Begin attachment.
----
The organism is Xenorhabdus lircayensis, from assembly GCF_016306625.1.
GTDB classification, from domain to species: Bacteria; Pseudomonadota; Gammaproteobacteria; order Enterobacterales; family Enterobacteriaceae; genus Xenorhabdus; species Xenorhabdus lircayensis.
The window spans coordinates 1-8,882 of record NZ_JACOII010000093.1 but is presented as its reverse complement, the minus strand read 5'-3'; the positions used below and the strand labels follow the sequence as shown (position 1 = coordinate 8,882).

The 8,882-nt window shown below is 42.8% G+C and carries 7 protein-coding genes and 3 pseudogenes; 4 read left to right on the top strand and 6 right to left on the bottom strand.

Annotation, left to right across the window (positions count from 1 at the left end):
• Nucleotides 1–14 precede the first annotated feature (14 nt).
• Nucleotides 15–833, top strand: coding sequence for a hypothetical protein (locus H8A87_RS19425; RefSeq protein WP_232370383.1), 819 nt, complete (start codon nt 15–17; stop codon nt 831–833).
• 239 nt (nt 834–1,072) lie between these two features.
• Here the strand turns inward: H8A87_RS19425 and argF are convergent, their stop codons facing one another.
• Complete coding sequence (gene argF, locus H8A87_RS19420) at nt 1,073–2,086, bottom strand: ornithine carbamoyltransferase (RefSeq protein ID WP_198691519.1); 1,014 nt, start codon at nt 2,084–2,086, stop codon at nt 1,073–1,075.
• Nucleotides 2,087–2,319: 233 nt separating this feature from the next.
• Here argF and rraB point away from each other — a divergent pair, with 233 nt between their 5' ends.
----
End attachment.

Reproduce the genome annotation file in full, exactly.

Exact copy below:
The organism is Xenorhabdus lircayensis, from assembly GCF_016306625.1.
GTDB classification, from domain to species: Bacteria; Pseudomonadota; Gammaproteobacteria; order Enterobacterales; family Enterobacteriaceae; genus Xenorhabdus; species Xenorhabdus lircayensis.
The window spans coordinates 1-8,882 of record NZ_JACOII010000093.1 but is presented as its reverse complement, the minus strand read 5'-3'; the positions used below and the strand labels follow the sequence as shown (position 1 = coordinate 8,882).

The 8,882-nt window shown below is 42.8% G+C and carries 7 protein-coding genes and 3 pseudogenes; 4 read left to right on the top strand and 6 right to left on the bottom strand.

Annotation, left to right across the window (positions count from 1 at the left end):
• Nucleotides 1–14 precede the first annotated feature (14 nt).
• Nucleotides 15–833, top strand: coding sequence for a hypothetical protein (locus H8A87_RS19425; RefSeq protein WP_232370383.1), 819 nt, complete (start codon nt 15–17; stop codon nt 831–833).
• 239 nt (nt 834–1,072) lie between these two features.
• Here the strand turns inward: H8A87_RS19425 and argF are convergent, their stop codons facing one another.
• Complete coding sequence (gene argF, locus H8A87_RS19420) at nt 1,073–2,086, bottom strand: ornithine carbamoyltransferase (RefSeq protein ID WP_198691519.1); 1,014 nt, start codon at nt 2,084–2,086, stop codon at nt 1,073–1,075.
• Nucleotides 2,087–2,319: 233 nt separating this feature from the next.
• Here argF and rraB point away from each other — a divergent pair, with 233 nt between their 5' ends.